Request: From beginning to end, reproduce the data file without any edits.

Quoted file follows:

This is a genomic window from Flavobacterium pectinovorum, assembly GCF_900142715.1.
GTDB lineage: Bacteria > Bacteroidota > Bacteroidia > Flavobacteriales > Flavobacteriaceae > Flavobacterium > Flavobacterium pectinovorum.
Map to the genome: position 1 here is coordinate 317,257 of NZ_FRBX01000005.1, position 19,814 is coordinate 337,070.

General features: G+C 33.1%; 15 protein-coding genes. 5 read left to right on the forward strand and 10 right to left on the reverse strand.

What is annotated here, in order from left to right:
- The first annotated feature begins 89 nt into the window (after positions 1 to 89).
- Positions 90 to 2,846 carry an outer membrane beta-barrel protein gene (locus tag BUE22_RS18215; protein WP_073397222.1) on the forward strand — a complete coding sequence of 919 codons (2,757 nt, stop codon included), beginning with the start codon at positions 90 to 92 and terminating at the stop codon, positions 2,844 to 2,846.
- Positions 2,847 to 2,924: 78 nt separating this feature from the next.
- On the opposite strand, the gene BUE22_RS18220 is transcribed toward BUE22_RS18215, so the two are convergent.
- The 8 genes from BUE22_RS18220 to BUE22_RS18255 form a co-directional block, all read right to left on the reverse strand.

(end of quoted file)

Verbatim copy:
This is a genomic window from Flavobacterium pectinovorum, assembly GCF_900142715.1.
GTDB lineage: Bacteria > Bacteroidota > Bacteroidia > Flavobacteriales > Flavobacteriaceae > Flavobacterium > Flavobacterium pectinovorum.
Map to the genome: position 1 here is coordinate 317,257 of NZ_FRBX01000005.1, position 19,814 is coordinate 337,070.

General features: G+C 33.1%; 15 protein-coding genes. 5 read left to right on the forward strand and 10 right to left on the reverse strand.

What is annotated here, in order from left to right:
- The first annotated feature begins 89 nt into the window (after positions 1 to 89).
- Positions 90 to 2,846 carry an outer membrane beta-barrel protein gene (locus tag BUE22_RS18215; protein WP_073397222.1) on the forward strand — a complete coding sequence of 919 codons (2,757 nt, stop codon included), beginning with the start codon at positions 90 to 92 and terminating at the stop codon, positions 2,844 to 2,846.
- Positions 2,847 to 2,924: 78 nt separating this feature from the next.
- On the opposite strand, the gene BUE22_RS18220 is transcribed toward BUE22_RS18215, so the two are convergent.
- The 8 genes from BUE22_RS18220 to BUE22_RS18255 form a co-directional block, all read right to left on the reverse strand.